Thursday, Commissioner Danny Schecl introduced a proposal on behalf of the employees’ Insurance Committee to look at self-insurance for the county and name Witting and Miller insurance as consultants “to advise Commissioners’ Court in a self-funded health plan for county employees.”
Doug Miller of Witting and Miller told the court that after meeting with members of the committee, he thought they could “maybe make a change for the better.”
He said they would help the county research the aspects of self-insurance, but would not charge a fee until the county chose an insurance agency which would then reimburse Witting and Miller for their services, lf the county did not choose self-insurance, Miller said his company could make a bid for the county’s insurance like anybody else.
The county saved several hundred thousand dollars last year by choosing a Prudential plan offered through the Texas Association of Counties, however many local doctors were not on the plan, which did not please many
“We have not been happy customers,” said Casteel, who added the county needed to do something “to get out of the situation we’re in.”
The Comal Independent School District has been self-insured for several years. Last year, when commissioners discussed changing insurance policies, Frank Witting, whose company worked with the CISD self-insurance concept, told the court self-insurance might be an option but there must be certain considerations.
One important one, reiterated by Miller Thursday, states that the first year of self-insurance is crucial, that the county make sure funds are adequate for their own insurance pool.
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TODAY'S CROSSWORD PUZZLE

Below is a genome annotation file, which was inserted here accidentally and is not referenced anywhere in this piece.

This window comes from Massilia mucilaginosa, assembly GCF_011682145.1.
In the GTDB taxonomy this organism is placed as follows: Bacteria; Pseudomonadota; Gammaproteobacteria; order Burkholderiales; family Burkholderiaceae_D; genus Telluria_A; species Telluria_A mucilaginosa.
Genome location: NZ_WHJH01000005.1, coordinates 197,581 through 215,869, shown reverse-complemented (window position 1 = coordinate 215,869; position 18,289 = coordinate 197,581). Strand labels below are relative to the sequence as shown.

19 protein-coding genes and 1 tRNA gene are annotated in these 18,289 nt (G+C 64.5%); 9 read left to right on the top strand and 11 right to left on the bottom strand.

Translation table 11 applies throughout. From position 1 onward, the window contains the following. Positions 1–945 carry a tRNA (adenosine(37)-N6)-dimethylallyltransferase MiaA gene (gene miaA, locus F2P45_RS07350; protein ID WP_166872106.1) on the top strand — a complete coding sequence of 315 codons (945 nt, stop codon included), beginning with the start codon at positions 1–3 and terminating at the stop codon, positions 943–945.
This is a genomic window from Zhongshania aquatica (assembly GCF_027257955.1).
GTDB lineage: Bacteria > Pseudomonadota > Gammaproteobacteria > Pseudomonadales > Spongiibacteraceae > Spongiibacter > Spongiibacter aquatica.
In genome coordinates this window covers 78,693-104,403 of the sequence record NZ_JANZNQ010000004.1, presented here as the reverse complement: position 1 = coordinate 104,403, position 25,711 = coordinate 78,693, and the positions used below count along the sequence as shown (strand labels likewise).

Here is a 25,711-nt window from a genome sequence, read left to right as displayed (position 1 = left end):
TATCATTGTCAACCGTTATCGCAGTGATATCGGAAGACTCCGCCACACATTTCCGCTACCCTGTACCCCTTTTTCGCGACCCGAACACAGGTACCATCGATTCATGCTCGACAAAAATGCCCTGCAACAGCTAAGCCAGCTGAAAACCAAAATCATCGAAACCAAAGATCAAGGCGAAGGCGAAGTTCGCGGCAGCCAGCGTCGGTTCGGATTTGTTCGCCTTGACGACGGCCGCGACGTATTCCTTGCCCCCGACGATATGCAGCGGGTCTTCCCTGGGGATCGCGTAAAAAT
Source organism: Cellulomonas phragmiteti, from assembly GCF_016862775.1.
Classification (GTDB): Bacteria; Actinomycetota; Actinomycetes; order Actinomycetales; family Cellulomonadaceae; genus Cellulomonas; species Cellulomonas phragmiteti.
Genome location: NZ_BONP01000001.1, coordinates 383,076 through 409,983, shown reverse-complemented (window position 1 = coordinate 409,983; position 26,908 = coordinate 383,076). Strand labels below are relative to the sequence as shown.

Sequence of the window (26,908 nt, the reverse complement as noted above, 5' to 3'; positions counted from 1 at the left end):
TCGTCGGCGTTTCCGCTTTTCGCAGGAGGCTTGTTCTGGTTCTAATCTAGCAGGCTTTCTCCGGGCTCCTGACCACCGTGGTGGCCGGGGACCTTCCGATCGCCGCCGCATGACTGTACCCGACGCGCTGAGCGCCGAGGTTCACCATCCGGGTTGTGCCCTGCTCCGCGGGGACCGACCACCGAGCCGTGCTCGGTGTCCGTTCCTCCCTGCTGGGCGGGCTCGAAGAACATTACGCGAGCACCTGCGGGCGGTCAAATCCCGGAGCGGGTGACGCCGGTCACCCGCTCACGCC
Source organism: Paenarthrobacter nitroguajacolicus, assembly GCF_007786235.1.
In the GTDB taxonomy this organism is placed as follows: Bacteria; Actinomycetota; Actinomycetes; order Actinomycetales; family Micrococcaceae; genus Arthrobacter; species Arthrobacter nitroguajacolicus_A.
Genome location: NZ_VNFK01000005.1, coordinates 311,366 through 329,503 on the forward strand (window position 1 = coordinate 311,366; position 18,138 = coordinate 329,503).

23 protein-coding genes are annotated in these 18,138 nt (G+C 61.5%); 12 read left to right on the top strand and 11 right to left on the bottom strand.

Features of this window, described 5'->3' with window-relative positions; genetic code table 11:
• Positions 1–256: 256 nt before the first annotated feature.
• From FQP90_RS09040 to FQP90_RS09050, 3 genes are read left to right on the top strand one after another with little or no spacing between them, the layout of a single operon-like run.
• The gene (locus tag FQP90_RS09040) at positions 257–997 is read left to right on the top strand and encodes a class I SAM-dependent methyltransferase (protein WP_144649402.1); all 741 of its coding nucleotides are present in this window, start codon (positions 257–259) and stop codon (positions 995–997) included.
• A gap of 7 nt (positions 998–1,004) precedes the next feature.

1 “The Georgia Peach"
5 Care for IO Sorry!
15 In progress
16 Type of market
17 Money drawer
22 Polish sausage 24 Like — of bricks
27 — Vera lotion
28 Narrow squeak 32 Wolf family
37 Parking —
40 Coo,'book ant js
42 CtiMiese philosopher — -tee
45 Bond the head
46 Smokey —
47 Hammer’s target
48 Pleasant 50 Lower limbs
52 Little boys
57 Collie s charge 61 Rhyme maker
65 Actress Dunaway
66 One opposed
69 Astronaut's grp.
71 For fear that
2 “Garfield” pooch
3 Saved by the —
4 Balloonist s need
5 Catch forty winks
6 Flying saucer (abbr)
7 Chess piece
9 One of the Barrymores
11 Mexican pot
12 Pod contents
21 Sault —Marie 23 Bounds
25 Choral group
26 Undercover cop
29 Weighed down
30 Musical drama
31 Fibbing 33 Famous
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O 1995. Untied Feature Syndicate
34 Cattle enclosure
37 Legendary sorceress
44 Army made up of citizens
48 St. Francis’ birthplace
49 McMahon and Asner 51 Outfit
53 Reach across
54 Mrs. Charles Chaplin
55 Tennis calls
59 Potato buds
Call for Answers • Touch tone Of Rotary Phone 1*000-454-3535 ext. code 540 • &>t per nHispanic business community gears up to form group